My tape of this LP has been played constantly since I got it six weeks ago - these songs are now part of my life. Let me try to explain. "Adored" leads you into this house of delights, gently at first as it fades in with a throbbing bassline, through corridors of harmonics. Then suddenly you're in the main hall - its vast, oak-panelled, chandeliers hang from the ceiling and right in the centre there's something dazzling, blinding, loud and intense, and it's dragging you closer. You're in. It's a drug and you're hooked. "Adored" swaggers and sways, sure of its own greatness, with this monstrous guitar figure at its heart, Ian Brown pleading "I wanna be adored" over and over (when I first heard it I thought he was singing "I wanna be your dog" which makes a spooky kinda sense). That's the first song.

After such high drama, "She Bangs The Drums" is pure release. It forms part of a pure pop trilogy on this LP along with "Bye Bye Badman" and a pressed flower of a song, "Sugar Spun Sister". All three can follow a line from The Beatles to The Smiths to prime Primal Scream (dream no more about what that last group might have achieved, this is the promise made real), and yet this is one step on, quite definitely. Exhuming the past to create the future.

The spine of the LP is John Squire's guitar playing. Beautifully flowing, certainly psychedelic, there are elements of Hendrix (especially on "Shoot You Down") and Marr (check out the fade to "Bye Bye Badman"), but the rest is the lad's own work. "Waterfall" is a showcase switching from acoustic to wah-wah to funk without once sounding clumsy. It metamorphoses into "Don't Stop", essentially the same song backwards with wacko forward lyrics. This is a trip. It could have been the weak link, but instead is put across with so much invention that it works perfectly. Words and phrases are half-heard, half-drowning under waves of psychotic psychedelics. "Ah so much waste, how we'll be teased." Well, it sounds like that. "If you ask me you're imbecile." Then the voice goes under for the third time and it's over. Wow.

The centrepiece of the record is "This Is The One". An ebbing and flowing masterpiece, it builds, for once, not around Squire's guitar but on splashing cymbals, honeyed, layered harmonies and moments of virtual silence. It's extravagant and ornate, full of menacing canyons. It will take your head off.

By the time "Resurrection" (love the pilfered Status Quo line, Ian) has taken off for Cloud Nine and you go to put side one on again, the feeling is who wouldn't like this record? A song-psychle that even allows room for the relatively trad rock "Made Of Stone", this is simply the best debut LP I've heard in my record buying lifetime. Forgot everybody else. Forget work tomorrow. Forget the football on telly. Leave it all behind and listen to "The Stone Roses". Once. Twice. Then you'll know why I've made such a fuss. You'll understand. This is the one, this is the one, this is one (Bob Stanley)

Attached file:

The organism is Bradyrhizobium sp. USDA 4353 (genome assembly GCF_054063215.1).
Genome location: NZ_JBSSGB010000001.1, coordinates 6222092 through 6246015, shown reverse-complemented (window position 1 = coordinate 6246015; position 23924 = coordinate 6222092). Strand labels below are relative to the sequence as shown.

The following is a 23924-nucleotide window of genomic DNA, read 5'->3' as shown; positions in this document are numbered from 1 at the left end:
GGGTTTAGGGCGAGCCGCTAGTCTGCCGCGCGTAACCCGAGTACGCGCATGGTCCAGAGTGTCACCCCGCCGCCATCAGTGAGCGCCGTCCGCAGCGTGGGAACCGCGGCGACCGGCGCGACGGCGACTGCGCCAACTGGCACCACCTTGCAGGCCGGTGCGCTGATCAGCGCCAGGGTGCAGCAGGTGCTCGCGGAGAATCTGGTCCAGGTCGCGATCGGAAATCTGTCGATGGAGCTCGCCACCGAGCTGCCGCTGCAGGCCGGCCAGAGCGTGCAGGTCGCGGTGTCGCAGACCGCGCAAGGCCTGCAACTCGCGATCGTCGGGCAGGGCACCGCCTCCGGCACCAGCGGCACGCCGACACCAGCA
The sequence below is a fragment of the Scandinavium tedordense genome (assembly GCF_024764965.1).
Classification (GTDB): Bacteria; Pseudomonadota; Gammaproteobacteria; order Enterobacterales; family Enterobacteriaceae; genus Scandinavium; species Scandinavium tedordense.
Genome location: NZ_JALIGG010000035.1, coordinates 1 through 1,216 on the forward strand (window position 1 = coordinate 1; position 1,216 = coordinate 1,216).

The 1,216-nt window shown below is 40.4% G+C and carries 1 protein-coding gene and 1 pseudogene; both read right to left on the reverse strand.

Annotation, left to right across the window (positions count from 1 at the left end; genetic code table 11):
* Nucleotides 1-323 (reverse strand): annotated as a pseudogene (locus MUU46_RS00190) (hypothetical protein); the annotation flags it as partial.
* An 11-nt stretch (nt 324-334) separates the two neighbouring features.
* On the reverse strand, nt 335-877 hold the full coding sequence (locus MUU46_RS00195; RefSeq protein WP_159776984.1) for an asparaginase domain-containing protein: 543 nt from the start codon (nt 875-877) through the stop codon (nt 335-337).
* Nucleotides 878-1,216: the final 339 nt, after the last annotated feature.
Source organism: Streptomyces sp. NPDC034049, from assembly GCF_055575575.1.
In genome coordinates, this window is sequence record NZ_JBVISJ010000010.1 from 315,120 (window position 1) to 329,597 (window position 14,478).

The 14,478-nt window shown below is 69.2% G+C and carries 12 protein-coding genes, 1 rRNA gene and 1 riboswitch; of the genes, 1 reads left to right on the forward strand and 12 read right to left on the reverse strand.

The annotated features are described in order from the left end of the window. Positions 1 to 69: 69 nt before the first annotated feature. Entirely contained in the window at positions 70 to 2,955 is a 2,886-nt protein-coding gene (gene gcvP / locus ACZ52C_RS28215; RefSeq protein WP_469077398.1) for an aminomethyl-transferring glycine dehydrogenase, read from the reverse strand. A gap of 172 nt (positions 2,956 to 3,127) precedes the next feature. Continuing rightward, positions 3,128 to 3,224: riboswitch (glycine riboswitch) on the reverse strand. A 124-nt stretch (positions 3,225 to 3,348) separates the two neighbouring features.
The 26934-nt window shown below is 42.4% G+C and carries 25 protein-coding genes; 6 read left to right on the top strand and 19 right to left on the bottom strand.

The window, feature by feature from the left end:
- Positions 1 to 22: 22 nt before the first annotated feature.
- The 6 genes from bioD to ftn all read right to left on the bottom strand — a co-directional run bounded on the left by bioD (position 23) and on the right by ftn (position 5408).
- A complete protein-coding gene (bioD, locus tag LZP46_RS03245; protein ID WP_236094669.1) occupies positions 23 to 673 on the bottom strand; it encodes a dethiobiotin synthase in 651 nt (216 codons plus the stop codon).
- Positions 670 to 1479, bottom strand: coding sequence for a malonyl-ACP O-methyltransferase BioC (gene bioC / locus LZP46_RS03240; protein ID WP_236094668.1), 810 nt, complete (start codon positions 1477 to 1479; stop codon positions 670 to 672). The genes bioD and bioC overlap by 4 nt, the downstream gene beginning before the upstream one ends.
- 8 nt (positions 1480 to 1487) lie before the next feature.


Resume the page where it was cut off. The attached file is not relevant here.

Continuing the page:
NME, May 1989
Rock Follies
THE STONE ROSES - The Stone Roses
(Silvertone LP/Cassette/CD)

This is Rain Parade at ease after the storm. This is Dream Syndicate going through a recurring nightmare. This is an aural Bic Mac laced with psychedelic dill. This comes from Manchester and is made by people who think Levenshulme is a suburb of San Francisco. This is The Bryds after they've flown the coop. This is living proof that acid is good for you. This is quite good. Just.

There are plenty of people who would differ about this. Take the chap who, after chomping a hit of LSD-impregnated graph paper at a party last weekend, solemnly told me that this eponymous album was "The greatest record ever made". There again he thought he was having a conversation with Bugs Bunny at the time and I definitely don't have a tail.

There is, it must be admitted, something that elevates The Stone Roses above simple retro-guitar blasts. Maybe it's the humour. You can't fail to clock the latter - it's apparent straight after the first song is ushered in by a noise which sounds like a dozen fish-heads being digested. The guitars reach for the clouds while Ian, with Beelzebub's bloodshot eye staring out of his naval, moans "I don't have to sell my soul / He's already in me / I wanna be adored". The Stone Roses are not modest.

It's not all choppy riffola though, unfortunately. There are tunes, for example, "Waterfall", where the band try so studiously to be blissed out that they are as inviting as a bathtub of purple jelly left over from the S*x*I*s. The latter's coda of backwards noises merely reinforces the feeling that The Stone Roses are occasionally stuck in a time and mindwarp.

Even so, despite the fact that they cant be bothered or can't afford to explore the possibilities for psychic disintegration made available by new technology, there is still something charming about The Stone Roses - their complete obnoxiousness. Anybody who can rhyme "imbecile" with "feel" and do a cover of 'Scarborough Fair' and change the lyrics to "Tear me apart and boil my bones / And her breast till she's lost her throne / My aim is true and my message is clear / It's curtains for you Elizabeth my dear" can't be all bad.

(7) Jack Barron

Related Links

Made Of Stone Single Release
She Bangs The Drums Single Release
I Wanna Be Adored Single Release
Waterfall Single Release
I Am The Resurrection Single Release